Determine where a point lies in relation to a circle, is my answer right?

The circle $C$ has equation
$$x^2-8x+y^2+6y=24$$
I completed the square:
$$(x-4)^2+(y+3)^2=49$$
Therefore the radius is 7. I want to know if the point $(9,2)$ is inside the circle. Substituting into the distance formula:
$$\sqrt{(9-4)^2 + (2+3)^2}=\sqrt{50}=7.07\dots$$
So the point lies outside the circle, or have I gone wrong?

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Perfectly fine.

However, do note you didn’t actually need to compute the square root. Since for all positive real numbers $x>y$ if and only if $x^2>y^2$, it’s enough to observe that $50>49$, and that therefore $\sqrt{50}>\sqrt{49}$.

Too complicated. You don’t need to complete the square of
$$x^2-8x+y^2+6y=24$$
Bring it in a form such that $x^2$ and $y^2$ are on the same side of the equation and that they both have both a positive coefficient. If this is not possible, it is not the equation of a circle.

Your equation is already in such a form.

Now plugin the coordinates of your point. If equality holds for your equation then the point lies on the circle. If the side that contained $x^2$ and $y^2$ is the larger then the point lies in the outside of the circle. If the side that contained $x^2$ and $y^2$ is the smaller one then the point lies in the inner of the circle.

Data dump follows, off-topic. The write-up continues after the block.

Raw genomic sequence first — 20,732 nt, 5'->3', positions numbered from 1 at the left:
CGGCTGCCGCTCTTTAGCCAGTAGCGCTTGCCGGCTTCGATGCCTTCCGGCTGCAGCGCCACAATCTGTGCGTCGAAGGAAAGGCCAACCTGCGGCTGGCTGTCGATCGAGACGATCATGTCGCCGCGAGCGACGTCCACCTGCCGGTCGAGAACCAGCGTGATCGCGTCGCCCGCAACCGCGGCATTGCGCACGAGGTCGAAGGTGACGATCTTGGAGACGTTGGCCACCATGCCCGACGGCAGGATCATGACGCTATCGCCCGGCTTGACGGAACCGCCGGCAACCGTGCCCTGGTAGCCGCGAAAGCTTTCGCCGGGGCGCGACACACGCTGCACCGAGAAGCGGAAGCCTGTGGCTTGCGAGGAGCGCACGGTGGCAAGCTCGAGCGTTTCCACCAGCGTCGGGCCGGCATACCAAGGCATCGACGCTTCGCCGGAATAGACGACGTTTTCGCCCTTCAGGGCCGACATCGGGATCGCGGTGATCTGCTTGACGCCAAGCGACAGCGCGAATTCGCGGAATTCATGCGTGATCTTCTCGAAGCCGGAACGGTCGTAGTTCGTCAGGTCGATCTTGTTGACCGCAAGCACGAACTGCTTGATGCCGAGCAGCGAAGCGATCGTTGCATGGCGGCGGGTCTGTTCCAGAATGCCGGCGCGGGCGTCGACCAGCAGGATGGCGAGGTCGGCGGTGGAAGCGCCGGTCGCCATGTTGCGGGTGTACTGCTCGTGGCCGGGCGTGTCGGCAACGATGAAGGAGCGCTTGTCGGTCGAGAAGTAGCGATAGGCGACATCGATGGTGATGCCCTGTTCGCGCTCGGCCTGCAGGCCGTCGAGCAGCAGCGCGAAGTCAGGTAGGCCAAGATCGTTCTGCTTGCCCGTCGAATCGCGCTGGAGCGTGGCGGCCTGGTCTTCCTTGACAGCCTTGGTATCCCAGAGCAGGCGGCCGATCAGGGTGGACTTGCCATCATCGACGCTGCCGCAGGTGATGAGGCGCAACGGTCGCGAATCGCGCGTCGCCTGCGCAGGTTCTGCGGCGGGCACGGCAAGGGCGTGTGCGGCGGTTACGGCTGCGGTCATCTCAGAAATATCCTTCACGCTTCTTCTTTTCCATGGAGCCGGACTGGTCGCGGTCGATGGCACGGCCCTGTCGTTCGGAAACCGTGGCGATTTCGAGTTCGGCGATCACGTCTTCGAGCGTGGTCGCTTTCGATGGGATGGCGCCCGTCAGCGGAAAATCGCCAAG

Example:

Point$(9,2)$:
$$9^2-8\cdot 9 + 2^2 +6 \cdot 2 = 25$$
and $25$ is greater than $24$, so the point lies on the outside.

You can bring it to a form where the right side is $0$ and the coefficients of $x^2$ and $y^2$ (on the left side) is $1$. This representation is unique (except the order of the terms because of commutativity of the $+$ operator). And now the rule is simple:
If you plug in the point and the LHS (left hand side) is $0$ then the point lies on the circle. If the LHS is negative then the point lies in the inner of the circle. If the LHS is positive then the point lies on the outside of the circle.

Example:

The LHS of the circle equation
$$x^2-8x+y^2+6y-24=0$$
is 1 if you plug in $(9,2)$. So the point lies in the outside.

The left hand side is the expansion of the expression

$$((x-c_x)^2+(y-c_y)^2)-r^2$$

The first term is the sqare of the distance of the Point $(x,y)$ to the center $(c_x,c_y)$ of the circle, the second is the square of the radius.
From this immediately follow the preceding statements.

You are correct, as $$7.07\gt 7$$ and since the radius of the circle is $7$ the point $(9,2)$ must lie (just) outside the circle.

You are correct, since the distance of point from the center is more than the that of radius i.e. $$7<7.07$$

Too complicated.

Simply re-write the given equation in the form $f(x, y) = 0$

That is, $x^2-8x+y^2+6y-24 = 0$

$d = \sqrt {f(x_o, y_o)}$ is the “length” of tangent from $P(x_o, y_o)$ to $C:f(x, y) = 0$.

Revised:-

If ${f(x_o, y_o)} \gt 0$, that tangent is a real one and P is outside of $C$.

If ${f(x_o, y_o)} \lt 0$, that tangent is an imaginary one and P is inside $C$.

If ${f(x_o, y_o)} = 0$; guess what…….